I'm not quite sure what you mean by "reverse endian compared to windows endian", but the game uses Little Endian without exception. As long as the endianness is known (which it is), there's no way we wouldn't be able to recognize the vertex data. The problem is, as said before, that the vertex data might be encoded (I point to the Quake md2 format again, where this is the case but people have long since figured out how to decode the vertex data there).And I just realized... these files are backwards! The BMP data was in reverse endian compared to a windows endian format, which means even if we found the vertex data, we might not be able to recognize it because it would be out of order!
The extraction of the bmp data is so easy because I figured out the header of the color table/the actual image data (and the hackstract creator before me). The process isn't really applicable to other data types (unless we figure out the header of the mesh data (wherever THAT might be)).This means if we could apply the process to extract the BMP data to the entire file, we may just get something that makes sense.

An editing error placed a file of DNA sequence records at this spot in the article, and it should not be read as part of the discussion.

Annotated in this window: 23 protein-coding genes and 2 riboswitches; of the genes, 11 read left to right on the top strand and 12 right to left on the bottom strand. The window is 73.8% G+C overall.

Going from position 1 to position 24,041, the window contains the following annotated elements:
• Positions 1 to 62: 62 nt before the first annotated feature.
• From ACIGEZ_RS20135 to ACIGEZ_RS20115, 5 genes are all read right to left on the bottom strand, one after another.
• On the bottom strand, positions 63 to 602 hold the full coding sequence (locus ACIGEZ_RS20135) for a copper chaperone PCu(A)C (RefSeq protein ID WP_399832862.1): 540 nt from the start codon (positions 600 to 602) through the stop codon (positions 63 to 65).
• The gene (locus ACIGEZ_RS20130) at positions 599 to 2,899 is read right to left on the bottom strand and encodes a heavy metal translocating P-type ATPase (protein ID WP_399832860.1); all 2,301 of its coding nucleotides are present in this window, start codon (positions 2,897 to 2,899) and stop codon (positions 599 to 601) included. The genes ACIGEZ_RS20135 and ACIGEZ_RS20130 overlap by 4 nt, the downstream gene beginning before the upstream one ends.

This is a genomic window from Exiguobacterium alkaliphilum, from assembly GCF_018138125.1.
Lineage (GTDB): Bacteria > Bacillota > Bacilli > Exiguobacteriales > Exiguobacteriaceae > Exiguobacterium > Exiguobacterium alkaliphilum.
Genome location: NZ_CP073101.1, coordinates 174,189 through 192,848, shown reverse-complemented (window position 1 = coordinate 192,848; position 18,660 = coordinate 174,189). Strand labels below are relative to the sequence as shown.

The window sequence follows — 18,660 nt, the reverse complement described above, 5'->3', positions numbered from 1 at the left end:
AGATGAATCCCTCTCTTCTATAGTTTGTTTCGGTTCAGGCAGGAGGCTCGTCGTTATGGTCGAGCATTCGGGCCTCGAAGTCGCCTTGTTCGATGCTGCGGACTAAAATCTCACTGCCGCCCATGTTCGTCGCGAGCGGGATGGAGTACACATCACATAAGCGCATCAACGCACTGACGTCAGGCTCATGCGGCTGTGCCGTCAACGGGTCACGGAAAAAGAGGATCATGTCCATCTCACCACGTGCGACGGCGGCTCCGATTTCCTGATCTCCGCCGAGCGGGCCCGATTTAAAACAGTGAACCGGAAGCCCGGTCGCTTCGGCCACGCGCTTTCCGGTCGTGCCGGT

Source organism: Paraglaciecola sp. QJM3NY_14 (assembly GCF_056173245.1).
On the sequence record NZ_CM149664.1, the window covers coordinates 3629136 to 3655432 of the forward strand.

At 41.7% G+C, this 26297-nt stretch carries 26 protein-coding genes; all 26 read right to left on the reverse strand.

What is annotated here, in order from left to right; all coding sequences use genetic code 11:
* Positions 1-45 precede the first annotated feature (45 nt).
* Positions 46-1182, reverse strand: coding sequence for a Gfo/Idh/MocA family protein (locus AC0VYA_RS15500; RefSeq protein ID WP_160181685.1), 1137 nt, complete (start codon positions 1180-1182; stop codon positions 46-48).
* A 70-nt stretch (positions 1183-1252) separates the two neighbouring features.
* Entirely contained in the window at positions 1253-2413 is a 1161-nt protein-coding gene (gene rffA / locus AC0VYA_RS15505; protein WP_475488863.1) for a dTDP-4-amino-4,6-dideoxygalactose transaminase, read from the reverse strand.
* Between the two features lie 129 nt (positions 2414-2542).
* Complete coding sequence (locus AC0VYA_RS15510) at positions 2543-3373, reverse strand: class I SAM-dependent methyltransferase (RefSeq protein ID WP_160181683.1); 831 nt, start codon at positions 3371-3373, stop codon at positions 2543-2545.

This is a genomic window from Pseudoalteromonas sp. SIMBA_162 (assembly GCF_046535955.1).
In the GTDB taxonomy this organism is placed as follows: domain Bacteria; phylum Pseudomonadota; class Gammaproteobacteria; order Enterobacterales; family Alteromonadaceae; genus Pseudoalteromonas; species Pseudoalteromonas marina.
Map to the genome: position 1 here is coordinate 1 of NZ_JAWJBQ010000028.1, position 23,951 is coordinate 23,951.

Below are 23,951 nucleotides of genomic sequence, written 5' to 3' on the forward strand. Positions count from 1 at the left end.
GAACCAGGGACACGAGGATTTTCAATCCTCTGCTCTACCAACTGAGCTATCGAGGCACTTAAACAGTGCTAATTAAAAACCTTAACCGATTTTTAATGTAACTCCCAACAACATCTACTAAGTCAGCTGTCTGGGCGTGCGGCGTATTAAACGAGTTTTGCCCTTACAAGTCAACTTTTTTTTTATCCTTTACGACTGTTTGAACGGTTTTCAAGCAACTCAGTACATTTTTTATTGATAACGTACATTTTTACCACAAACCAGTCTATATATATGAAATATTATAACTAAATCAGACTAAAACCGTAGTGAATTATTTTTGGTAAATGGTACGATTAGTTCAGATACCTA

I remind you that the "bmp" files inside of the archive have nothing to do with bmp at all (bmp use RGB format instead of RGBA; the header is completely different, etc). If anything, it's closer to png.I've got a bad feeling that these .TMP's are partially compressed... which would mean the vertex data may not even be accessible at all until we pull out the .MAX's...
That means two things: The "max" doesn't have to be the raw max file of 3DS Max and that even if it were, the header is very likely to be different, so we'd have to figure it out (and if we did, there'd be no need for exporting).
Hell, I appreciate that you're even bothering with this stuff. You'll get better with time.I'm probably about as novice as it gets at reading hex info directly... (aside from not being able at all...)